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Russia Reviewing Legality Of Baltics' Independence From Soviet Union

Lithuanian President Dalia Grybauskaite says "no one has the right to threaten" us.
Lithuanian President Dalia Grybauskaite says "no one has the right to threaten" us.

Russia's prosecutor-general is reviewing the legality of a decision in 1991 granting three Baltic countries independence from the Soviet Union, a spokesman said on June 30.

The move follows the office's ruling last year that Crimea was illegally handed to Ukraine in 1954 and is setting off alarms in the small ex-Soviet states of Lithuania, Latvia, and Estonia.

It drew a furious reaction from Lithuania's President Dalia Grybauskaite.

"No one has the right to threaten" us, she said. "Our independence was gained through the blood and sacrifice of the Lithuanian people."

Two lawmakers from the majority United Russia party argued in their appeal to prosecutors that decisions by the State Council of the Soviet Union, which granted independence to Estonia, Latvia and Lithuania, were illegal.

The lawmakers claimed that the decisions "brought great harm" to the country and should therefore be qualified as "state treason," according to the appeal, which is now under review.

The Prosecutor-General's Office is "reviewing the request by lawmakers in accordance with Russian law," a spokesman said.

Lithuania was the first of three countries to declare independence in 1990, followed by Estonia and Latvia in rapid succession. The State Council, which was chaired by former Soviet President Mikhail Gorbachev, recognized their independence in 1991 in its inaugural session.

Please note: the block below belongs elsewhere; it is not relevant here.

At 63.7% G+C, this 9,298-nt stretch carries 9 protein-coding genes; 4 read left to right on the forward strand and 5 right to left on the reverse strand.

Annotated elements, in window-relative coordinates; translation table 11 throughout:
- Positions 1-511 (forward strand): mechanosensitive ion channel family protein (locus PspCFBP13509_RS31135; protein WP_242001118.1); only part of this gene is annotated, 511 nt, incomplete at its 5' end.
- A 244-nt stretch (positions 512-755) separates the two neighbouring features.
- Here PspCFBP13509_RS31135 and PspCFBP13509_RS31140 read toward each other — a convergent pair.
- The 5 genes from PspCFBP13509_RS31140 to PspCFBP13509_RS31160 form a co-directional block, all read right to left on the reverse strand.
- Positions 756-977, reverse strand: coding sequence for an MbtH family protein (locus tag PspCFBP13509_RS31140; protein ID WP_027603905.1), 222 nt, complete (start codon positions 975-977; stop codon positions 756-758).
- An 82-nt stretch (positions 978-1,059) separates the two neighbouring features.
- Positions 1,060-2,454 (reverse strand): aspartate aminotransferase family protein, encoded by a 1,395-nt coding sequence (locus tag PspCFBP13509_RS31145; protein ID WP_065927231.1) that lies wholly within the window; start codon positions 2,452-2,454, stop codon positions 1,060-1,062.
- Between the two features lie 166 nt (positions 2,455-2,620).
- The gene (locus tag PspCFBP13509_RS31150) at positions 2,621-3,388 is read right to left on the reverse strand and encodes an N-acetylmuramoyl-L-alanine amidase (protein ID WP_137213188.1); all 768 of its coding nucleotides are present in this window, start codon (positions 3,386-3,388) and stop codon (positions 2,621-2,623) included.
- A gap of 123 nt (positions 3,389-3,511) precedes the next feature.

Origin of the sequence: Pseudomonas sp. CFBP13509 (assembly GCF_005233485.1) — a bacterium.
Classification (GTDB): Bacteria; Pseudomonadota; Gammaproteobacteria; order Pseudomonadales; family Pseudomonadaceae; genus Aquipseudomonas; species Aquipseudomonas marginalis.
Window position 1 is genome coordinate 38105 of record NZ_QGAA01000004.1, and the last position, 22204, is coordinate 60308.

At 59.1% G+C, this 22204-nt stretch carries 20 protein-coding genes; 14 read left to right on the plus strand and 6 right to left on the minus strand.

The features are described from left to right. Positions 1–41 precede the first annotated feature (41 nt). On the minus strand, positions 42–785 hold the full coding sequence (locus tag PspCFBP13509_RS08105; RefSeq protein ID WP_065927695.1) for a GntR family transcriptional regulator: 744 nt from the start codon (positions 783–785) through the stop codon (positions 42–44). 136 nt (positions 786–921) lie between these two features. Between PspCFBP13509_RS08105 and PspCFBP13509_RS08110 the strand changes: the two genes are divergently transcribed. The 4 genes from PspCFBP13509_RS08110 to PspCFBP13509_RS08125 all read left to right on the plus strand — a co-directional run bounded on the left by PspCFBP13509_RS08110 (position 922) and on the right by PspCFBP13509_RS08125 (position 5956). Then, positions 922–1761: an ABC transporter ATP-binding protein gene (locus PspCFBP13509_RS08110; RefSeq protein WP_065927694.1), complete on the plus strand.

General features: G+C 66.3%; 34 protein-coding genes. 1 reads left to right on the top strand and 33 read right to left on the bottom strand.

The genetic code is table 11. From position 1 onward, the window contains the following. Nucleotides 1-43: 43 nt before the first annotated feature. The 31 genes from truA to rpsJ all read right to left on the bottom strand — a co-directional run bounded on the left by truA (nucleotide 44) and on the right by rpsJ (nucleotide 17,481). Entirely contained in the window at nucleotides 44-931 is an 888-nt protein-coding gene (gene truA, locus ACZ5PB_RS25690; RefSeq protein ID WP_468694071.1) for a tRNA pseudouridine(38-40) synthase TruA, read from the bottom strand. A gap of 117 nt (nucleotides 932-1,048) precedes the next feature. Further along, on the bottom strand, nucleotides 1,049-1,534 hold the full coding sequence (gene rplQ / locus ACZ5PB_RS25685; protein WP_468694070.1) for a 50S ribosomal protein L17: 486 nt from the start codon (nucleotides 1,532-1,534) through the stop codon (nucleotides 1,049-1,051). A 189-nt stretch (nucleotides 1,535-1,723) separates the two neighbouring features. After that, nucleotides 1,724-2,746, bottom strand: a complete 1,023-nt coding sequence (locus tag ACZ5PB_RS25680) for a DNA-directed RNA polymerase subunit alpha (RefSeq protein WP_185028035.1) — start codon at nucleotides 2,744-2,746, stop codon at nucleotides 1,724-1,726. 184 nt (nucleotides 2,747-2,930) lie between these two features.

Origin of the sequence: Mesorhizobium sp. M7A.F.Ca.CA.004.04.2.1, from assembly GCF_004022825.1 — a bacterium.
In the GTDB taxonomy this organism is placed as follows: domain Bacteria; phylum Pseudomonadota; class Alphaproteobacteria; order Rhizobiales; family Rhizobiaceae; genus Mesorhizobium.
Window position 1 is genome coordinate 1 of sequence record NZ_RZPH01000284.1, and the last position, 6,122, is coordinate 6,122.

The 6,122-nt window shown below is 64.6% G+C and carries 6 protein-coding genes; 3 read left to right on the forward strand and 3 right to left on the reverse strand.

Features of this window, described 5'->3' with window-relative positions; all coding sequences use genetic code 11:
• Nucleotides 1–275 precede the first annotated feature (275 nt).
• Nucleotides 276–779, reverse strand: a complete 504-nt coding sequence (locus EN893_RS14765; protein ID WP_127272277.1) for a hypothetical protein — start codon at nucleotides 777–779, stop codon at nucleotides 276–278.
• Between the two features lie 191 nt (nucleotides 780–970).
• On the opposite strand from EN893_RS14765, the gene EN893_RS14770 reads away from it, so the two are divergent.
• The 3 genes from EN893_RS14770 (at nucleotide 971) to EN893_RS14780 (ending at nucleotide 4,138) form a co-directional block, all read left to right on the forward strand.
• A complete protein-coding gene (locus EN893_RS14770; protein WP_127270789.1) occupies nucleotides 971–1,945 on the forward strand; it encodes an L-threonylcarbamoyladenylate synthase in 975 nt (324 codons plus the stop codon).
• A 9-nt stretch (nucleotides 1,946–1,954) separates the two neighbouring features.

Lithuanian leaders reacted angrily to the review.

"I hope this meaningless action will be stopped," Foreign Minister Linas Linkevicius said, calling the move a "provocation."

The initiative may not gain much traction in Russia, where some top officials seemed skeptical about it.

"I haven't heard anything about the query," Russian Foreign Minister Sergei Lavrov told reporters in Vienna. "What I do know is that we have diplomatic relations and interstate treaties with these Baltic countries."

Interfax quoted an anonymous source at the Prosecutor-General's Office as saying that even if he found the Baltics' independence to be illegal because the State Council was not authorized to grant it under the constitution, there would be no real legal consequences today because Russia has no way in practice to change the decision.

The matter would become a "political matter" that would have to take into account today's realities, the Interfax source said, including the Baltic nations' membership in NATO and the Pentagon's recent decision to base hundreds of battle tanks, high-caliber weapons, and as many as 5,000 troops in the region.

Still, the lawmakers' request raises chilling questions, especially in light of Russia's move to annex Crimea and back pro-Russian separatists in eastern Ukraine.

Clearly, lawmakers in Moscow are growing more assertive about challenging the world order created after the fall of the Berlin Wall. Russia has seen a number of bills calling historical facts into question.

Last year, a group of lawmakers asked prosecutors to look into decisions taken by Gorbachev that led to the dissolution of the Soviet Union.

With reporting by AFP, Interfax, and TASS
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